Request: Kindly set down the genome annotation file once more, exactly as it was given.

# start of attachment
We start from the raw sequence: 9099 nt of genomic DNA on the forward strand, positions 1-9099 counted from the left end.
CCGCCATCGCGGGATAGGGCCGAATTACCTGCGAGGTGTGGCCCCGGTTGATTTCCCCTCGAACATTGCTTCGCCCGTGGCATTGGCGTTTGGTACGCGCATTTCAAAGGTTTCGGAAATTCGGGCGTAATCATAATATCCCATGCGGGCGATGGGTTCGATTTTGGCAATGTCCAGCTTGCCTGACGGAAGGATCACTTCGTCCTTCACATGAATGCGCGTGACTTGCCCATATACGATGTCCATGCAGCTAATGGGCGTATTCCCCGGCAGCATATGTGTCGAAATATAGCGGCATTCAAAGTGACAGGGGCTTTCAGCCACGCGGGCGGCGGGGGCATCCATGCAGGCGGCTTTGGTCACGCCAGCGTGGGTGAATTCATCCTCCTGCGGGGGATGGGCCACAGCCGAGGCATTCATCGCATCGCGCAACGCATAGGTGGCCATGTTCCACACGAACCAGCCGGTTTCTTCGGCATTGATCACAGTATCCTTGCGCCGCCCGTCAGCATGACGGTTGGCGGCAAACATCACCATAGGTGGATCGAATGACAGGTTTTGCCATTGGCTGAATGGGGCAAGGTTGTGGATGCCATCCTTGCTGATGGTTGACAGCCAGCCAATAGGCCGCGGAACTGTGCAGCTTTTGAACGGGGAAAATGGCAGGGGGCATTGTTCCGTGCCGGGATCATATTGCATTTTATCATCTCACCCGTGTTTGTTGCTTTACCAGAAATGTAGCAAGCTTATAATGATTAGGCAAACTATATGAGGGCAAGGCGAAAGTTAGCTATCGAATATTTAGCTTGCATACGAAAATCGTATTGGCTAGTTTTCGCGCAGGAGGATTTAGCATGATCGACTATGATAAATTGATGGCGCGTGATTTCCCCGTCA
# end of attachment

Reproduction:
We start from the raw sequence: 9099 nt of genomic DNA on the forward strand, positions 1-9099 counted from the left end.
CCGCCATCGCGGGATAGGGCCGAATTACCTGCGAGGTGTGGCCCCGGTTGATTTCCCCTCGAACATTGCTTCGCCCGTGGCATTGGCGTTTGGTACGCGCATTTCAAAGGTTTCGGAAATTCGGGCGTAATCATAATATCCCATGCGGGCGATGGGTTCGATTTTGGCAATGTCCAGCTTGCCTGACGGAAGGATCACTTCGTCCTTCACATGAATGCGCGTGACTTGCCCATATACGATGTCCATGCAGCTAATGGGCGTATTCCCCGGCAGCATATGTGTCGAAATATAGCGGCATTCAAAGTGACAGGGGCTTTCAGCCACGCGGGCGGCGGGGGCATCCATGCAGGCGGCTTTGGTCACGCCAGCGTGGGTGAATTCATCCTCCTGCGGGGGATGGGCCACAGCCGAGGCATTCATCGCATCGCGCAACGCATAGGTGGCCATGTTCCACACGAACCAGCCGGTTTCTTCGGCATTGATCACAGTATCCTTGCGCCGCCCGTCAGCATGACGGTTGGCGGCAAACATCACCATAGGTGGATCGAATGACAGGTTTTGCCATTGGCTGAATGGGGCAAGGTTGTGGATGCCATCCTTGCTGATGGTTGACAGCCAGCCAATAGGCCGCGGAACTGTGCAGCTTTTGAACGGGGAAAATGGCAGGGGGCATTGTTCCGTGCCGGGATCATATTGCATTTTATCATCTCACCCGTGTTTGTTGCTTTACCAGAAATGTAGCAAGCTTATAATGATTAGGCAAACTATATGAGGGCAAGGCGAAAGTTAGCTATCGAATATTTAGCTTGCATACGAAAATCGTATTGGCTAGTTTTCGCGCAGGAGGATTTAGCATGATCGACTATGATAAATTGATGGCGCGTGATTTCCCCGTCA